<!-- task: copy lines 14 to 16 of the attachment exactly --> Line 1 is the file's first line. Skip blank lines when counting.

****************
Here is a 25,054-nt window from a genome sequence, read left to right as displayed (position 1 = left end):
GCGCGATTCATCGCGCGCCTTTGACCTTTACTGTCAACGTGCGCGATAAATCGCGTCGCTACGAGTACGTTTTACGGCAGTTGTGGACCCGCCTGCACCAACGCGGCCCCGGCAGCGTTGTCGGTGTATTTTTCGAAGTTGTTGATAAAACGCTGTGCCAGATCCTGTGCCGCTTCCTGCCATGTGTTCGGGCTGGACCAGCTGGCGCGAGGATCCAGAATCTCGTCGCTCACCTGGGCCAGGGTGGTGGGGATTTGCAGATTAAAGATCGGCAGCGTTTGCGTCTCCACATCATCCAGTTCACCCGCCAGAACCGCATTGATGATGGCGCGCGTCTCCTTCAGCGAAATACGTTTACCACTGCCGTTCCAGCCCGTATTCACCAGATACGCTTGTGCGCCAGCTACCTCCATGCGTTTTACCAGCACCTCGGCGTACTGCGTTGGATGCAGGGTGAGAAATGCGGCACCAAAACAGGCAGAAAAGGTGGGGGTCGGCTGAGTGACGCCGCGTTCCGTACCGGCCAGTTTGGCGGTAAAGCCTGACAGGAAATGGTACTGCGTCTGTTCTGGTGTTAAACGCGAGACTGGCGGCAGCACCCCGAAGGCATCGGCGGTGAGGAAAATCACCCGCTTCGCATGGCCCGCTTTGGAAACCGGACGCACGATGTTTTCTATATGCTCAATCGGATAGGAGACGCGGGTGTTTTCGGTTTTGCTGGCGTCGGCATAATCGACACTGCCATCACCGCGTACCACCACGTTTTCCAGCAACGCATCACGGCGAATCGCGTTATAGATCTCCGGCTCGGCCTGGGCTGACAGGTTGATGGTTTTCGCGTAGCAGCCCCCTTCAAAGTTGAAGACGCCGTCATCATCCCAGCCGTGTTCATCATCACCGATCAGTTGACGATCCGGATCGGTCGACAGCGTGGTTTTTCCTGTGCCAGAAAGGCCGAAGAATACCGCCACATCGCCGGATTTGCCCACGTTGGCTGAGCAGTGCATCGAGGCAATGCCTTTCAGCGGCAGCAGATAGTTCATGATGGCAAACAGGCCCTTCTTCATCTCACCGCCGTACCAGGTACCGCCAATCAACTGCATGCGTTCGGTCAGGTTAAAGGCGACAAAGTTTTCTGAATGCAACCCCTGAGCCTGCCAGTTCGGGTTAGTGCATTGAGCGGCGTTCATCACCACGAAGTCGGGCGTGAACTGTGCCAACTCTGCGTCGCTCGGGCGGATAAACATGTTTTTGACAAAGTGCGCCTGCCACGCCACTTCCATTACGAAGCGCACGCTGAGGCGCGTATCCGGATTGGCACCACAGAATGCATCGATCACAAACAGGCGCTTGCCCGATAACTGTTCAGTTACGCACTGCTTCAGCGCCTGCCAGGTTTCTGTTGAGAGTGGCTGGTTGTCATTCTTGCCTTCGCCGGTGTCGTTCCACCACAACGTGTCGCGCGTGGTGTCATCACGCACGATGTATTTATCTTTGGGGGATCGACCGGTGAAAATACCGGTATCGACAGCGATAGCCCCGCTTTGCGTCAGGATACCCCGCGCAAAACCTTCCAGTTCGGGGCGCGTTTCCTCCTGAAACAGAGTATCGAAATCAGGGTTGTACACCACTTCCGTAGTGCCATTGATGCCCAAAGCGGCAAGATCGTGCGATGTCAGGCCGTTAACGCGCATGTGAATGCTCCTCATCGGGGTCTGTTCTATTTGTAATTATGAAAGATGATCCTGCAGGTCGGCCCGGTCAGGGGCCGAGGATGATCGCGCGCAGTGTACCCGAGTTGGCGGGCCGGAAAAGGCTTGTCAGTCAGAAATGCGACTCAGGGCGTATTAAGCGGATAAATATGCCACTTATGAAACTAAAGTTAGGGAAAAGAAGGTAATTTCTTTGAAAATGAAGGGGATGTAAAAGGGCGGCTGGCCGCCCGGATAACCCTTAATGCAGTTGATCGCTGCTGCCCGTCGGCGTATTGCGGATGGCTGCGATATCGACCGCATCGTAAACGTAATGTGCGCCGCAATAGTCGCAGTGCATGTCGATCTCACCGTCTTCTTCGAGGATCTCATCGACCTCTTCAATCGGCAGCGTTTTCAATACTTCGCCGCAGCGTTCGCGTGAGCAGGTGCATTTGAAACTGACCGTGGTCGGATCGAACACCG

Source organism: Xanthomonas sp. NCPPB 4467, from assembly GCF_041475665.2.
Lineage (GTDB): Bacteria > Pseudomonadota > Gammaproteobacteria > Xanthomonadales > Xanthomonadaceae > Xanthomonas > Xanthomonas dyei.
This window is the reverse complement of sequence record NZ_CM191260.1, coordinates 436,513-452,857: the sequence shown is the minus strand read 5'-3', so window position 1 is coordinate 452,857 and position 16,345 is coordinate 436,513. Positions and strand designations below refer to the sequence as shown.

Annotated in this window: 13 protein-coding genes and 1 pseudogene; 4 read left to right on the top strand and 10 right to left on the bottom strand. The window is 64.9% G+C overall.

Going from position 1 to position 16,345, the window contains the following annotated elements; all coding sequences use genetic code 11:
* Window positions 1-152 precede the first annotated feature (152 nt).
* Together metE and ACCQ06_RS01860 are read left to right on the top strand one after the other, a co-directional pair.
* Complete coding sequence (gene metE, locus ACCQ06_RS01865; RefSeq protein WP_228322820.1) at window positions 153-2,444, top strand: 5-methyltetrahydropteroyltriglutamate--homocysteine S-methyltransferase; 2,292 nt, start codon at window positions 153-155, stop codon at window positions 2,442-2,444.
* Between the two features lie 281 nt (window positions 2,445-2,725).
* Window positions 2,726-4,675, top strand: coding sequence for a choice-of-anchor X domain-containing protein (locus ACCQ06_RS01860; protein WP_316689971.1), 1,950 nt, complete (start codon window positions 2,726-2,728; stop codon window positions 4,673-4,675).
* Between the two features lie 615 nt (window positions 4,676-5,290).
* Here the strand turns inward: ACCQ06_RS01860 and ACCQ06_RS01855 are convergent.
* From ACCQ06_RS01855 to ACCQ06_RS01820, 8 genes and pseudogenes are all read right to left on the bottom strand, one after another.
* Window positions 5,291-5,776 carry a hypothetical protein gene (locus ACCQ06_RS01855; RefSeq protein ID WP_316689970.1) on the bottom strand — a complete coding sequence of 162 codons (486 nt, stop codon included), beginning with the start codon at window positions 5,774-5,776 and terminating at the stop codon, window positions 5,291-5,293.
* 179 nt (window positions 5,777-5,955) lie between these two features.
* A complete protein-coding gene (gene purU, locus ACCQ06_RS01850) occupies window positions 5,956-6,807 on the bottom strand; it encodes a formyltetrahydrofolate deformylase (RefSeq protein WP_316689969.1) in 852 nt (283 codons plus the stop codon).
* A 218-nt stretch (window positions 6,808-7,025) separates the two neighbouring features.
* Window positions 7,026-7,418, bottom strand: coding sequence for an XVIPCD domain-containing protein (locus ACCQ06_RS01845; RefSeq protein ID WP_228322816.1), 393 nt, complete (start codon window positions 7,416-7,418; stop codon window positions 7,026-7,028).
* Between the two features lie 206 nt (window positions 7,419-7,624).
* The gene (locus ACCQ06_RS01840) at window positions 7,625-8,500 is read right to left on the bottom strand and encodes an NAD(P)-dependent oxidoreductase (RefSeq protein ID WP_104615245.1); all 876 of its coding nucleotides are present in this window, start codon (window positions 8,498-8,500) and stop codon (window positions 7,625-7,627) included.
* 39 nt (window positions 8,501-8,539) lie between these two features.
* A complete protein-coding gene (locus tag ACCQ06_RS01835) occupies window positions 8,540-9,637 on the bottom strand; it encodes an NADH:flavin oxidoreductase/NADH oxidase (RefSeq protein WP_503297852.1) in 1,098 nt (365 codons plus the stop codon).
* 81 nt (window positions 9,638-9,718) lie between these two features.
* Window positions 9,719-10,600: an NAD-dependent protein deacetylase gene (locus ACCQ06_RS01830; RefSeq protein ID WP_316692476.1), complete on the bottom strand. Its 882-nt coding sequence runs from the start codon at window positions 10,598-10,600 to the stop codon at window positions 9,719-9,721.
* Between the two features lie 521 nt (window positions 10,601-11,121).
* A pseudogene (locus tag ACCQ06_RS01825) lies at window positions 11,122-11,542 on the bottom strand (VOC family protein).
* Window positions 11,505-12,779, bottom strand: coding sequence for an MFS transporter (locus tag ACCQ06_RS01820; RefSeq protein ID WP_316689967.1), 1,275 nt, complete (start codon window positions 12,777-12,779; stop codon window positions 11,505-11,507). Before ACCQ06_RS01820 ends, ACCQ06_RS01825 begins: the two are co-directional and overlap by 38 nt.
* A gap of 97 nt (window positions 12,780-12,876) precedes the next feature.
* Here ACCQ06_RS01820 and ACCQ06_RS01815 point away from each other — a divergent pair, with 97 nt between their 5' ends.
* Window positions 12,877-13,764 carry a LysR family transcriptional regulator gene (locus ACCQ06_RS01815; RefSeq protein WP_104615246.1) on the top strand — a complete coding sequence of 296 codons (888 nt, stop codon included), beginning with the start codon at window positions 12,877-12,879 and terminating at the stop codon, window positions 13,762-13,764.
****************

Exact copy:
* Here the strand turns inward: ACCQ06_RS01860 and ACCQ06_RS01855 are convergent.
* From ACCQ06_RS01855 to ACCQ06_RS01820, 8 genes and pseudogenes are all read right to left on the bottom strand, one after another.
* Window positions 5,291-5,776 carry a hypothetical protein gene (locus ACCQ06_RS01855; RefSeq protein ID WP_316689970.1) on the bottom strand — a complete coding sequence of 162 codons (486 nt, stop codon included), beginning with the start codon at window positions 5,774-5,776 and terminating at the stop codon, window positions 5,291-5,293.